Bonhams has unveiled a selection of Buddhist and Himalayan devotional, ritual and decorative objects of veneration, which are set to go under the hammer in the upcoming New York Asia Week, as well as the “Images of Devotion” sale in Hong Kong in April.
Showcasing the key virtues of benevolence and compassion, many of the exemplary examples also symbolize health, longevity, and protection. Sacred values aside, the collection also holds great cultural and religious significance to anchor our mind amid the turmoil of the pandemic.
Here are some highlights of the sales:
A Thirty-three-deity Ushnishavijaya Mandala
Tebet, Ngor monastery, circa 1500-1550
Himalayan Art Resources item no.88540
Dimensions: (Image: 50.9 x 44.2 cm; With silks: 85.2 x 48.4 cm)
- Private European Collection
- Rossi and Rossi Ltd, London, 2001
- Carlton Rochell Asian Art, New York, 2003
- Private Collection, New York
Estimate: US$200,000 - 300,000
The thangka, which often serves as a mediational tool in Buddhst practice, depicts the “wisdom goddess,” Ushnishavijaya of three faces in the center. Her eight radiating arms hold a lotus-borne red Amitabha, a bow and arrow, a vase of plenty, a lasso, and display gestures of reassurance (abhaya mudra) and wish-granting (varada mudra) to promote longevity.
The present Tibetan mandala, expected to fetch between US$200,000 to 300,000, offers a bird’s-eye view of Ushnishavijaya’s palace, which is also surrounded by 32 deities, each reclining against the lotus petals. Outside of the wheel of Dharma - which symbolizes Shakyamuni Buddha's wisdom, alternating figures of Amitayus and Amitabha populate the painting's corners as well as the top and bottom registers. According to the auction house, this particular mandala likely forms the final painting of a set of approximately 44, based on the 11th-century Vajravali of Abhayakaragupta, a Buddhist monk and tantric master.
A Gilt Copper Alloy Figure of Lokeshvara Padmapani
Nepal, 12th/13th Century
Himalayan Art Resources item no.16915
Height: 23.1 cm
- Doris Weiner Gallery, Madison Avenue, New York (label on base)
- Private Californian Collection
Estimate: US$100,000 - 150,000
Intimately scaled and sensuously modeled, the present lot is a depiction of Bodhisattva Avalokiteshvara, “the lord who looks upon the world.” The benevolent gaze and facial features offer calmness. And the lotus in bloom by his left shoulder symbolizes every being's potential to achieve enlightenment despite their past.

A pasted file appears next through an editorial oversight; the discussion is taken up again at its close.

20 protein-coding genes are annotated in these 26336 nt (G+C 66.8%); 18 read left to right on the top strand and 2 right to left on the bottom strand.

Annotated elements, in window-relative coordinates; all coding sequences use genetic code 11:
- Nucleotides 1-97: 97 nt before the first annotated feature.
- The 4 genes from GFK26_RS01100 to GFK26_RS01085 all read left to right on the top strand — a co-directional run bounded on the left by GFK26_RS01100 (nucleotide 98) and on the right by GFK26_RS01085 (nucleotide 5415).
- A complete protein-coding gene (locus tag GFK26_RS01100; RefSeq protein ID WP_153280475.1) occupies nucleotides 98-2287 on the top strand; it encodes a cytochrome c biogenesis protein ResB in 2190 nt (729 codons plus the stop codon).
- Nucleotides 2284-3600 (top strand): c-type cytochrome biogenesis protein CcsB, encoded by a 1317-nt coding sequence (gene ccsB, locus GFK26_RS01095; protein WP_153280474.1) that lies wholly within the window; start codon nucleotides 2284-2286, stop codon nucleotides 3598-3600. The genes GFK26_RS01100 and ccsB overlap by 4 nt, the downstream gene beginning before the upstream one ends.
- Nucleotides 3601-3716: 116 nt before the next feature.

Sculpted by the Newars, Nepalian artisans from Kathmandu Valley, the present sculpture depicts one of Himalayan art’s signature icons, a standing bodhisattva in a graceful pose, with his right hand in the boon-granting gesture. A similar example now resides in the Rubin Museum of Arts in New York.
A Schist Panel of Maitreya in Tushita Heaven
Ancient region of Gandhara, circa 3rd century
Dimensions: 22 x 38 cm
- Sotheby's, London, June, 5 1989, lot 1 (front cover)
- Bumper Development Corporation Collection, Canada, 1989-2017
- On loan to the Glenbow Museum, Calgary, 1989-2015
Estimate: US$30,000 - 50,000
The schist panel depicts Maitreya, regarded as the “future buddha," now abiding in Tushita heaven as a bodhisattva. Seated under a baldachin fanned by two putti, who stand on the capitals of columns rising behind a pair of lions protecting his throne, Maitreya signifies rebirth and new beginnings.
A Gilt Copper Alloy Figure Of Cundi (Zhunti Guanyin)
Late Ming to early Qing dynasty (17th century)
Himalayan Art Resources item no.16911
Height: 20.3 cm
- Baron von Mumins Collection, Lhasa, 1929
- Philip Goldman Collection, London
- Sotheby's, New York, March 21, 2002, lot 153
- Private West Coast Collection
Estimate: US$60,000 - 80,000
Avalokiteshvara (Guanyin) is the most popularly worshipped bodhisattva in Chinese Buddhism. Presented in a form known as Cundi Avalokiteshvara (Zhunti Guanyin) - “The Goddess of the Seventy Million Buddhas,” the bodhisattva’s 18 arms symbolize the 18 paths of attaining Buddhahood described in the Cundi Dharani incantation. Cundi is also invoked to purify karma, attract resources, grant protection, and promote an auspicious rebirth.
A Gilt Lacquer and Polychrome Wood Panel with A Protector Goddess
Nepal, circa 13th/ 14th century
Himalayan Art Resources item no.30869
Dimensions: 22.5 x 40 cm
- Plum Blossoms Gallery, Hong Kong, 2000s
- Mehmet Hassan Asian Art, Bangkok
- Private American Collection
Estimate: US$16,000 - 22,000
The panel depicts one of the Pancha Raksha Goddesses, or "Five Protectors". Each of deities personifies a sacred mantra from the Buddhist texts (sutras) that promotes worldly welfare and happiness. There are countless variations in how the Pancha Raksha are depicted. The present one, with the body of an ogre with six arms and three heads, the primary head consuming a snake, symbolizing her transmogrification of physical and spiritual poisons.
Auction house: Bonhams New York
Sale: Indian, Himalayan & Southeast Asian Art
Date: March 16, 2021 | 6pm (EST)
A Chinese Gilded Bronze Bhaiṣajyaguru
Tibet, 15th century
Height: 27 cm
Estimate: HK$2,000,000 - 3,000,000 (US$257,824 - 386,737)
Bhaishajyaguru, the “Medicine Buddha,” is worshipped in Vajrayana and Mahayana Buddhism to overcome physical, mental, and spiritual sickness. His left hand holds a medicine jar, and his right hand extends in a wish-granting gesture while holding a myrobalan plant.
The treatment of the robes worn by Bhaishajyaguru in this present lot - the dramatic pleats falling the left shoulder, the tight ruffles around the waist, as well as the rounded folds across the legs, suggests a distinctive Tibeto-Chinese styles, highly-prevalent during the Xuande reign (1425-1435). A number of bronzes, similar to the present one, was gifted to Tibetan hierarchs and monasteries during that period, which subsequently influenced how Buddhist sulptures were produced in Tibet.
Auction house: Bonhams Hong Kong
Sale: Images of Devotion
Date: April 21, 2021